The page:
Stan Collymore puts career on line in Gary Neville argument

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Football News

Stan Collymore may need to find a new career path after promising that he would walk away from broadcasting if someone found a video of himself diving during his playing career - something that was discovered almost immediately afterwards.

During a Twitter conversation with Gary Neville who originally tweeted: “every player has gone to ground to win a foul at some point,” the ex Liverpool and Nottingham Forest midfielder replied with: “you’ve got all the 20+ years of Sky tech @GNev2. If you can find me diving once, anywhere, in any game, I’ll walk from broadcasting.

“I have never ever tried to win a free kick, pen anywhere on the pitch by diving or pretending. Ever.”

In the video below, after 5 seconds, you can see Collymore go to ground under minimal contact. Does he dive?


You only have to breeze down the 43-year-old’s Twitter feed to see that he is a man who loves giving a viewpoint on football related business.

He also revealed that he once was castigated in an England dressing room for not going down for a penalty. The language he used contained more expletives though.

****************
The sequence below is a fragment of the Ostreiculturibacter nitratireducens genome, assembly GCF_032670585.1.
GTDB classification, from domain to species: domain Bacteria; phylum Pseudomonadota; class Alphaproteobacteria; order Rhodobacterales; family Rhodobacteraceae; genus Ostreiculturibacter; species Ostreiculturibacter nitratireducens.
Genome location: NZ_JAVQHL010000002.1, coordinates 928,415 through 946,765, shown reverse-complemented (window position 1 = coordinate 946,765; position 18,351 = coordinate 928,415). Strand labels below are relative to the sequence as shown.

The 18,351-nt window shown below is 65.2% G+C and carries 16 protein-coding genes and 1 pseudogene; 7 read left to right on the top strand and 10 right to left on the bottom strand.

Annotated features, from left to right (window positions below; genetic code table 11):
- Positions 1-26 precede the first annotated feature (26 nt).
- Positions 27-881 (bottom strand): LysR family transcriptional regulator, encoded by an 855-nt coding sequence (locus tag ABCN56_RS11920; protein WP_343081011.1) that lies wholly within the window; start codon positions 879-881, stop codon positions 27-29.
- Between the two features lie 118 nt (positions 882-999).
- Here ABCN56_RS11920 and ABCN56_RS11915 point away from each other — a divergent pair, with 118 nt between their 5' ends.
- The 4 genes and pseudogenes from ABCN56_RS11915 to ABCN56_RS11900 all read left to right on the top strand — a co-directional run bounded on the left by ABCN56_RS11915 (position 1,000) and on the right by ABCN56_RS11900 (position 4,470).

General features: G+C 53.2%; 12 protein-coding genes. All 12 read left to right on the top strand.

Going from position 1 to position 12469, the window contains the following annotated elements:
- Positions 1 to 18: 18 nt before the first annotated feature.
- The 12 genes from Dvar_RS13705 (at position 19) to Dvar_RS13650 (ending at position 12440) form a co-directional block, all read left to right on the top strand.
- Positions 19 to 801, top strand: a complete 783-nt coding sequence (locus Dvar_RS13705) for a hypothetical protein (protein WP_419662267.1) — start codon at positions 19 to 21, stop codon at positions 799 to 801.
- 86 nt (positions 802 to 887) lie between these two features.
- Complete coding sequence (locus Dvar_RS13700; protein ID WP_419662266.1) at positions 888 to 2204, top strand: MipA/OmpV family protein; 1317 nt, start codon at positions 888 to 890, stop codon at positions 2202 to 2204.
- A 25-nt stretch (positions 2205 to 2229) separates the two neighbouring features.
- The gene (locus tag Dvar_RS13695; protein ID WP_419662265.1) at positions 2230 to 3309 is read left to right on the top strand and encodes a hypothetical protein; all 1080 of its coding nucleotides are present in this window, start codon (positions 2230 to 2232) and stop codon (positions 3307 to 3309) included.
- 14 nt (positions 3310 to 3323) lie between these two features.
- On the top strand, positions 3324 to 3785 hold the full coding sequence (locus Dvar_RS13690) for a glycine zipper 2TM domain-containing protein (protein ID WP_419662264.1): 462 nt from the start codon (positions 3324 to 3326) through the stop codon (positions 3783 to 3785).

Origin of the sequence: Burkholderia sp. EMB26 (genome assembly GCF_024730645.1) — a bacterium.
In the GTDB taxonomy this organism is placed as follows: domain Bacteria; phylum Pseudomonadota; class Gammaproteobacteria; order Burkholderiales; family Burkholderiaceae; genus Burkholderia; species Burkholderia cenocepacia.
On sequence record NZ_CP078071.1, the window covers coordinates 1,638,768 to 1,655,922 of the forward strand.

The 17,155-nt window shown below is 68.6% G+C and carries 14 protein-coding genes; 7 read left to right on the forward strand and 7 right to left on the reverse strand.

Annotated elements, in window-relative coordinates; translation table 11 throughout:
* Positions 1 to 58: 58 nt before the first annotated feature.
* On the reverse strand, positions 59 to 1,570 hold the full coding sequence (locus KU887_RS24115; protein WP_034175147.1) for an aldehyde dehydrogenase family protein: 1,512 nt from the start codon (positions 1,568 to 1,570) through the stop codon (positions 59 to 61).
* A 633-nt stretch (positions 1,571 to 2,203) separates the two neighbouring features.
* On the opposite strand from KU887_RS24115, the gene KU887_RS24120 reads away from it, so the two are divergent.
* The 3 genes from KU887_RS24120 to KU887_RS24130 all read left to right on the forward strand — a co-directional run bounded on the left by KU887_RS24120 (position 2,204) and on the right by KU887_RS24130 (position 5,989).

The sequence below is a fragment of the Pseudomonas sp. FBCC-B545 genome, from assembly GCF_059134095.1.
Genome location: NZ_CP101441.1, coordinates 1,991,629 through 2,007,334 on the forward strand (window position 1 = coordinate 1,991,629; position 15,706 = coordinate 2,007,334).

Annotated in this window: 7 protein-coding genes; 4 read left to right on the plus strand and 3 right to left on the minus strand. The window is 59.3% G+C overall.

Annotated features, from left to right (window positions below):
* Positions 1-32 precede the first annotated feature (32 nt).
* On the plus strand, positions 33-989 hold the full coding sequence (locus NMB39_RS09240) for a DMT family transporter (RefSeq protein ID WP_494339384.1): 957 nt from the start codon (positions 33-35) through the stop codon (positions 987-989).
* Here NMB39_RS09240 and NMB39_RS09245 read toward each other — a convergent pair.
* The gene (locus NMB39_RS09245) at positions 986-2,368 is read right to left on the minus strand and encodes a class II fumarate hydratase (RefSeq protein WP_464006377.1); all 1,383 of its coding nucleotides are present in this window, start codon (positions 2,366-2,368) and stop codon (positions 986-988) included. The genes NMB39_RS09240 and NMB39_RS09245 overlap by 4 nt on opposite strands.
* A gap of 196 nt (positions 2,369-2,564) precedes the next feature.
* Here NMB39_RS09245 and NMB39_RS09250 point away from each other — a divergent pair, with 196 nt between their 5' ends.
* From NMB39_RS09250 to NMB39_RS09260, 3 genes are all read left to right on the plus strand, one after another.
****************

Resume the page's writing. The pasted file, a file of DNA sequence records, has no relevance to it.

He said: “I got b******d in an England dressing room once for not going down for a penalty. F**k ‘em.”

Diego Costa was booked for an apparent dive during yesterday’s game between newly promoted Burnley and Chelsea. On the matter, Collymore said: “I thought Costa was looking for a pen tonight, he left his right leg hanging unnaturally to make contact with Heaton’s (Burnley goalkeeper) arm."

"Go down"

Stan Collymore probably has a valid point in that simulation in modern day football is far more frequent than it used to be.

Is a player pretending to be fouled or exaggerating an incident considered clever play, or just plain cheating?

Taking the Diego Costa incident into consideration from Monday night, there was definite contact between the striker's left leg and the goalkeeper's left arm. But is "contact" enough for a foul to be deemed?

Collymore would argue that it isn't, others would sway the other way. Alan Shearer on every Match of the Day says, "there was contact there," about every controversial decision, encouraging the view that contact is enough and what players make of it is a skill in itself.

There is another saying that seems strange: "he should have gone down there." In other words, he really should have tried to pretend that he was fouled. It is a debate that will go on and on you feel.

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